in A-League, Tactical Previews

Ange Postecoglou’s defection to Melbourne Victory from champions Brisbane Roar was the biggest managerial change of the off-season. How he will mould a dysfunctional Victory side into a winning outfit remains perhaps the most intriguing question ahead of the new A-League season.

At Brisbane, Postecoglou was central to the side’s unprecedented success. He established a new playing philosophy centred on monopolising possession, and high tempo passing and pressing. Players look to take one touch and pass the ball, opening up devastating channels of space for the wide forwards and central striker to exploit.

It was a model executed to near-perfection, and resulted in Brisbane becoming the first side in the A-League to retain the championship. An impressive playing model aside, Postecoglou is also given much due credit for assembling a young talented squad even under the constraints of a salary cap and for instilling a hungry and courageous attitude amongst his players, so clearly evident in their spectacular comeback from 2-0 down with five minutes to go of extra time in the 2011 Grand Final.

When he first signed for Melbourne, Postecoglou reassured the Roar faithful that he wouldn’t be back to raid his former club for players. Furthermore, in an interview he gave to The World Game website in July he spoke of a desire to avoid replicating the Brisbane model, suggesting instead that his new team would be an extension of his footballing ideals not necessarily working within the same framework that was so successful at Brisbane.

In this sense, it probably means that Melbourne won’t use the same deliberate patterns of play as the Roar, such as Erik Paartalu’s dropping into the back four to create a three man central defence and allowing the full backs to provide width further up the pitch.

Therefore, how Victory will seek to play this season should form one of the best storylines, especially if pre-season is anything of an indicator. The early signs out of the Victory camp weren’t promising, as last season’s marquee Harry Kewell was released in order to care for his sick mother in England. However, the return of Marcos Flores to Australia was cause for great excitement amongst the Victory fans, even if it did leave many Adelaide fans ruing their side’s inability to tempt the 2010 Johnny Warren Player of the Year back to the Reds.

Amongst the excitement, many fans were asking how exactly Postecoglou was planning to fit both the Argentine and fellow new signing Guilherme Finkler into the same lineup. After all, both are most comfortable in attacking midfield positions, looking for incisive passes and to control the tempo of the match.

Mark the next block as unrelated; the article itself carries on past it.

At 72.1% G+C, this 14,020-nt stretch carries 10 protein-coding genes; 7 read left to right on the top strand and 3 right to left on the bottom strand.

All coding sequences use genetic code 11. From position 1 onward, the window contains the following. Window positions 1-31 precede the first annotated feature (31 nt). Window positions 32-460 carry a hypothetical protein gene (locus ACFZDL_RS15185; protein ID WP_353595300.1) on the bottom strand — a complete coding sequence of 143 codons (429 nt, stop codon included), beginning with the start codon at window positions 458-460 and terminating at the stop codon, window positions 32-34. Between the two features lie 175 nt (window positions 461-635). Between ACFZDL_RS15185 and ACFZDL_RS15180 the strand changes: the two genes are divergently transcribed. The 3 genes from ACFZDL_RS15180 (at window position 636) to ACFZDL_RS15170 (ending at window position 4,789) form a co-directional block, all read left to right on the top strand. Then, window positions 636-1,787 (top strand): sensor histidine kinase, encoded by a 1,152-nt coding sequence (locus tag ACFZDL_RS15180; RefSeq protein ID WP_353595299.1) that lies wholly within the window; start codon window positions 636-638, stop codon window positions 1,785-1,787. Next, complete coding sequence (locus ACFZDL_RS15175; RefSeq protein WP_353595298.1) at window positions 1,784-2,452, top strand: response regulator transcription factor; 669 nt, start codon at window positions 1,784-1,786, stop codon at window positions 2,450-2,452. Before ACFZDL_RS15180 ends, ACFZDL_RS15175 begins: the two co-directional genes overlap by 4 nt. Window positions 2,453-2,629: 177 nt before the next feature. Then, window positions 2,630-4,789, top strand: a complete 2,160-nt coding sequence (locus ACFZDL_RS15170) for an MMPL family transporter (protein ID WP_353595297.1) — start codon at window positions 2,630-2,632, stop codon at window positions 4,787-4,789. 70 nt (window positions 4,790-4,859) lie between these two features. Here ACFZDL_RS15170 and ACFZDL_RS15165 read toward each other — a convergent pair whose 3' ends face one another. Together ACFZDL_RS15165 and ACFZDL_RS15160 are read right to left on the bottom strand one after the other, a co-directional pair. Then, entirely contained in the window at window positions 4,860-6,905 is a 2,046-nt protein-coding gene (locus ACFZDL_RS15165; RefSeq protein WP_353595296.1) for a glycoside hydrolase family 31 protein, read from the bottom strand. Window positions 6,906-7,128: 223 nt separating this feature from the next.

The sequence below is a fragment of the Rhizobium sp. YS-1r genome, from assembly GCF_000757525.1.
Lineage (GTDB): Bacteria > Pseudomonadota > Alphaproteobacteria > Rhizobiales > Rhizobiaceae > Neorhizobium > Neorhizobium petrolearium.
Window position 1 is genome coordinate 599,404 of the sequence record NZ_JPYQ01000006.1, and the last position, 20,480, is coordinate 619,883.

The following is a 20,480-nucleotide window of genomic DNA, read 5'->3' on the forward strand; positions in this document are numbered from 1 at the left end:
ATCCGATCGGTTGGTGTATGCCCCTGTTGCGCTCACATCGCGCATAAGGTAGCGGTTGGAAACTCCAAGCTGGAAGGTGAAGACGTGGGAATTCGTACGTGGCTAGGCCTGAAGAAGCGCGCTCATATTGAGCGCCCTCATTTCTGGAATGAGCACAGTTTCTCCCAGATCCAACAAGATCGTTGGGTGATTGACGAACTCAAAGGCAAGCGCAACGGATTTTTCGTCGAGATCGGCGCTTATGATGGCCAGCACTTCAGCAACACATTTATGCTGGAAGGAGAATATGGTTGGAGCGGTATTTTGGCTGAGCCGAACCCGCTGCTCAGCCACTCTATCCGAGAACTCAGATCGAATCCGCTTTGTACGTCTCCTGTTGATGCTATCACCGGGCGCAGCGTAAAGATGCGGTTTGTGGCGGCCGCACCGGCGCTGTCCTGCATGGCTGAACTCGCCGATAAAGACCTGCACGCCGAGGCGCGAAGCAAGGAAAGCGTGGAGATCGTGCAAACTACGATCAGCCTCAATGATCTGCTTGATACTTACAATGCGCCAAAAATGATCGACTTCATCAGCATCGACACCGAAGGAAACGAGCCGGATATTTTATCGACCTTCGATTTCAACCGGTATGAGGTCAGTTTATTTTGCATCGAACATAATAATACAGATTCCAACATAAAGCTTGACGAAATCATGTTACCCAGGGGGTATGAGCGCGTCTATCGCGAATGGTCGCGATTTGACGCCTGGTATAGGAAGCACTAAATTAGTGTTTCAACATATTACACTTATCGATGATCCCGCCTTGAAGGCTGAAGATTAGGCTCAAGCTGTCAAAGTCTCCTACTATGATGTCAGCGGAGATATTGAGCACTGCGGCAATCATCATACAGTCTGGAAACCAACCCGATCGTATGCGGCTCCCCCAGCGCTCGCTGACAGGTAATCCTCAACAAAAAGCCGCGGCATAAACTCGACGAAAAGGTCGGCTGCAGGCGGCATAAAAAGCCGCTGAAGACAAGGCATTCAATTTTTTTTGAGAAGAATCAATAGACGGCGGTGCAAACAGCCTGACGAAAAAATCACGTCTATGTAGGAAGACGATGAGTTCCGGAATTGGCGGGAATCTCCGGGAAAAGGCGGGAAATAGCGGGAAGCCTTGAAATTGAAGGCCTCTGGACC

Postecoglou’s answer may lie in the aforementioned interview: in it, he suggests that “Spain have shown us during Euro 2012 that you can afford to be less dependent on strikers and still win.”

This is only fitting. Much of the playing style instilled at Brisbane arose from the Johan Cruyff inspired philosophy at Barcelona, which prioritises possession above all and does away with the conventional target man in favour of a more contemporary ‘false nine’. Appropriating the one element of that system that was never implemented at Brisbane – the false nine – would be a thoroughly appropriate “tweak” to make at the Victory.

Against Moreland, Flores and Finkler interchanged beautifully, and combined with aggressive wing play from Julius Davies and Theo Markelis out wide, the Victory attack was devastating – and lacked a recognisable striker. In a fluid, attacking 4-2-3-1, Melbourne’s attacking players had the freedom to interchange as freely as Roar did at their best, and as Brebner testified after the match, “their movement was fantastic. I still don’t know now where they were really playing because they were all over the place. I don’t know who their centre-forward was and I don’t know who the one behind was, because they were interchanging and it’s hard to mark”.

Lifting the shackles on what has always been one of the A-League’s most potent strike forces is a tantalising prospect. Should Postecoglou persist with such a system, and results suggest he will, the A-League will be privy to an exciting new step in tactical evolution.

Regardless of whether Melbourne do tinker with the idea of emulating current world and European champions Spain, there is much to be excited about. Melbourne drastically underperformed last season both in terms of results and entertainment, and Postecoglou’s predominant pledge to the fans has been to promise “aggressive, attacking football.”

Previously marginalised players such as Leigh Broxham and Spase Dileski have the opportunity to revitalise their careers under Postecoglou, while underperformers from last season such as Archie Thompson and Marcos Rojas should be reborn in a new playing model. If Postecoglou’s stint at Brisbane is anything of a measure to go by, there is no reason to doubt Victory as a title favourite this season.

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